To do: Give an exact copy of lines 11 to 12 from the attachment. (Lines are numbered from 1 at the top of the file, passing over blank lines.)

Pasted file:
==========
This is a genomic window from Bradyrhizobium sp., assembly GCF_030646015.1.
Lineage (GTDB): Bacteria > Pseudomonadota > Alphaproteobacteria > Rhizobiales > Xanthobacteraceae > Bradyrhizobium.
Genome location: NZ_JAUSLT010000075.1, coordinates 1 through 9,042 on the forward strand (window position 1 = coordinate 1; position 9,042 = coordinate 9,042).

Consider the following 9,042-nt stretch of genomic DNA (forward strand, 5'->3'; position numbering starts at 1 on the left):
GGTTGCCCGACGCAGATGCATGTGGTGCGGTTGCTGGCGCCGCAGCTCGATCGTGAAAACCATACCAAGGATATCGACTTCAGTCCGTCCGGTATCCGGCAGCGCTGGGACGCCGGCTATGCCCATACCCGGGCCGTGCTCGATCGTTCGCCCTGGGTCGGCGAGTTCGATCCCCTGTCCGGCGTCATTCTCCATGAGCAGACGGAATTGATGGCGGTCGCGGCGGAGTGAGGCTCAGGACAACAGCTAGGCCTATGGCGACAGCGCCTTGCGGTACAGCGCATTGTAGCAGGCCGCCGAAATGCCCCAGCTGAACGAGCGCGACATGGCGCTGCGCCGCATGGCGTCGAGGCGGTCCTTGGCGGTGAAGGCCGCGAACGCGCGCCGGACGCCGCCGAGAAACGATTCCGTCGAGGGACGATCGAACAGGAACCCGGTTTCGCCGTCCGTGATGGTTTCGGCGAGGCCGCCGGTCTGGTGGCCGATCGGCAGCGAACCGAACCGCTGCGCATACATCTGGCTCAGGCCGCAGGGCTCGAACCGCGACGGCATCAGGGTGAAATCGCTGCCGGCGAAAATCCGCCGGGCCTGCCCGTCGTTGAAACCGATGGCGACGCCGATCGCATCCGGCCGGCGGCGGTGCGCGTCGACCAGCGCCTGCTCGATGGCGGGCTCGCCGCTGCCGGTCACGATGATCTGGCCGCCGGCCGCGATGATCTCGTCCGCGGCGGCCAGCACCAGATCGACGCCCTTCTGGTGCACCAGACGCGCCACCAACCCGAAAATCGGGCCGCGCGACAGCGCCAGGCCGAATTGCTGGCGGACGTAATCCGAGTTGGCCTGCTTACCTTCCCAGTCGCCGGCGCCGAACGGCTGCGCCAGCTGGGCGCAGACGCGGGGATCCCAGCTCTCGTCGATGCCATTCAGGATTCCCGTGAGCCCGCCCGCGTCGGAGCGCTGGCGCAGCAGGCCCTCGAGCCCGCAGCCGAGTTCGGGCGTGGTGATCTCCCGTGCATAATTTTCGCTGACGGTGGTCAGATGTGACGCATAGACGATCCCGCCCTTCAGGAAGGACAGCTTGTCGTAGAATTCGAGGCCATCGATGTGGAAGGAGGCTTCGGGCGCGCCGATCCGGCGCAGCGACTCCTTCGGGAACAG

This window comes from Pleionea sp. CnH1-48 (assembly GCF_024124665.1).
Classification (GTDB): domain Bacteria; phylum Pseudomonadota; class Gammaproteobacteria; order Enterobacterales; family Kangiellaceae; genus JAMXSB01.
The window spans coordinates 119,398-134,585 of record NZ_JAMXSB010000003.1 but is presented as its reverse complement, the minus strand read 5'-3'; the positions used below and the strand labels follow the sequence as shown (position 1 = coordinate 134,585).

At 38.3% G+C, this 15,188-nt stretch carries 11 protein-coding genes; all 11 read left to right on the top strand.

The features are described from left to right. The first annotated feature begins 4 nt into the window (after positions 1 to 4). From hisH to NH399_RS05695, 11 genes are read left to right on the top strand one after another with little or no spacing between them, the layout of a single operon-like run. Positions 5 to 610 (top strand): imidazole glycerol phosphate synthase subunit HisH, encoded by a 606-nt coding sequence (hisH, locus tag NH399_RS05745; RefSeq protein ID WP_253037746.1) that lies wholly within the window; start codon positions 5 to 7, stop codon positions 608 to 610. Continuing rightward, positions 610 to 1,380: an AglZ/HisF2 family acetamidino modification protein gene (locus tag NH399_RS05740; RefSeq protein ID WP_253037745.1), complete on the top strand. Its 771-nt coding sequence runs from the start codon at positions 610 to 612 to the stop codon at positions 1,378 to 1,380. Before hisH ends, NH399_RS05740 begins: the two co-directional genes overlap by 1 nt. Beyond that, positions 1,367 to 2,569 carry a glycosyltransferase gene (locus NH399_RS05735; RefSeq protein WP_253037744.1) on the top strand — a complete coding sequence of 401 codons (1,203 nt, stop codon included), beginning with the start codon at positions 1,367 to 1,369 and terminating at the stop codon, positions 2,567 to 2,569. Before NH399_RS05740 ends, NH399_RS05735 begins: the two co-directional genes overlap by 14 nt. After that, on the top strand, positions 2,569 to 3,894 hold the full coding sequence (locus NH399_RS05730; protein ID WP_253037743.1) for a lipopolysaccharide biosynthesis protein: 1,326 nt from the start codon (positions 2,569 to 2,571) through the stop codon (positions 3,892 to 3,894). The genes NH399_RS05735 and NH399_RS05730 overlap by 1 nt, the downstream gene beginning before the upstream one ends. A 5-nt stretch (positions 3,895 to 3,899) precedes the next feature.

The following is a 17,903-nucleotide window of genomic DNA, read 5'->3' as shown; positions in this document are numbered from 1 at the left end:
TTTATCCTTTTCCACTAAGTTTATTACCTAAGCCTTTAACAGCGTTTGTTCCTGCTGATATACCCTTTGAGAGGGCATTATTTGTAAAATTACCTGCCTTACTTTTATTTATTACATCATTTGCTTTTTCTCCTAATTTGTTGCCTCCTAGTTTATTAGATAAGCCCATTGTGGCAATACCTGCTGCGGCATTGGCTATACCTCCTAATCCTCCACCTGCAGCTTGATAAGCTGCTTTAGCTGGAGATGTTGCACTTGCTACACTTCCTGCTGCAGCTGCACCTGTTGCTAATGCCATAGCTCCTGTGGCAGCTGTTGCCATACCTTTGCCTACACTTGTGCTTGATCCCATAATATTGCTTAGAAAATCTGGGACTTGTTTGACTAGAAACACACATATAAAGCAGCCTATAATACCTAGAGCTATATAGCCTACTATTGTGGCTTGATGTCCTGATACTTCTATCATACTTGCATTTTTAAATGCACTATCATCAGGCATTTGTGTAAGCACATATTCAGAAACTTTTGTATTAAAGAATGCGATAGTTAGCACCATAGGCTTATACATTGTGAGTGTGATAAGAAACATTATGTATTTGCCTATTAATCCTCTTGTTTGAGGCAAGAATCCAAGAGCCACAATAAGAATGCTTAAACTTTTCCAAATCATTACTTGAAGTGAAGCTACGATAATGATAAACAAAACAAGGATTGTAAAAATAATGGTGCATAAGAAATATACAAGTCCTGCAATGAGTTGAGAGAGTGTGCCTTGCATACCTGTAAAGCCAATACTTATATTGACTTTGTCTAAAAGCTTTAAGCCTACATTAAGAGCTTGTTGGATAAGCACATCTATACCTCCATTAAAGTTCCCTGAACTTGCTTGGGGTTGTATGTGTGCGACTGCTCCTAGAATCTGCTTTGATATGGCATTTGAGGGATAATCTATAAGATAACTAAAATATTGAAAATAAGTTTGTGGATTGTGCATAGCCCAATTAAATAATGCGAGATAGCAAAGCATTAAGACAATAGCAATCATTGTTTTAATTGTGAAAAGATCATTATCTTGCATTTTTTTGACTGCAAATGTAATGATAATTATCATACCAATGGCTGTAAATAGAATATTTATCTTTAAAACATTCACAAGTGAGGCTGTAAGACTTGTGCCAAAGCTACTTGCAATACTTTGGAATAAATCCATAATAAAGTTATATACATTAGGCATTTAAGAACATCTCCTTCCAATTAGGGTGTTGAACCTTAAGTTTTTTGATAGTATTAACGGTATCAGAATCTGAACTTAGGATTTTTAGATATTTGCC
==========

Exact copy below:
The following is a 17,903-nucleotide window of genomic DNA, read 5'->3' as shown; positions in this document are numbered from 1 at the left end:
TTTATCCTTTTCCACTAAGTTTATTACCTAAGCCTTTAACAGCGTTTGTTCCTGCTGATATACCCTTTGAGAGGGCATTATTTGTAAAATTACCTGCCTTACTTTTATTTATTACATCATTTGCTTTTTCTCCTAATTTGTTGCCTCCTAGTTTATTAGATAAGCCCATTGTGGCAATACCTGCTGCGGCATTGGCTATACCTCCTAATCCTCCACCTGCAGCTTGATAAGCTGCTTTAGCTGGAGATGTTGCACTTGCTACACTTCCTGCTGCAGCTGCACCTGTTGCTAATGCCATAGCTCCTGTGGCAGCTGTTGCCATACCTTTGCCTACACTTGTGCTTGATCCCATAATATTGCTTAGAAAATCTGGGACTTGTTTGACTAGAAACACACATATAAAGCAGCCTATAATACCTAGAGCTATATAGCCTACTATTGTGGCTTGATGTCCTGATACTTCTATCATACTTGCATTTTTAAATGCACTATCATCAGGCATTTGTGTAAGCACATATTCAGAAACTTTTGTATTAAAGAATGCGATAGTTAGCACCATAGGCTTATACATTGTGAGTGTGATAAGAAACATTATGTATTTGCCTATTAATCCTCTTGTTTGAGGCAAGAATCCAAGAGCCACAATAAGAATGCTTAAACTTTTCCAAATCATTACTTGAAGTGAAGCTACGATAATGATAAACAAAACAAGGATTGTAAAAATAATGGTGCATAAGAAATATACAAGTCCTGCAATGAGTTGAGAGAGTGTGCCTTGCATACCTGTAAAGCCAATACTTATATTGACTTTGTCTAAAAGCTTTAAGCCTACATTAAGAGCTTGTTGGATAAGCACATCTATACCTCCATTAAAGTTCCCTGAACTTGCTTGGGGTTGTATGTGTGCGACTGCTCCTAGAATCTGCTTTGATATGGCATTTGAGGGATAATCTATAAGATAACTAAAATATTGAAAATAAGTTTGTGGATTGTGCATAGCCCAATTAAATAATGCGAGATAGCAAAGCATTAAGACAATAGCAATCATTGTTTTAATTGTGAAAAGATCATTATCTTGCATTTTTTTGACTGCAAATGTAATGATAATTATCATACCAATGGCTGTAAATAGAATATTTATCTTTAAAACATTCACAAGTGAGGCTGTAAGACTTGTGCCAAAGCTACTTGCAATACTTTGGAATAAATCCATAATAAAGTTATATACATTAGGCATTTAAGAACATCTCCTTCCAATTAGGGTGTTGAACCTTAAGTTTTTTGATAGTATTAACGGTATCAGAATCTGAACTTAGGATTTTTAGATATTTGCC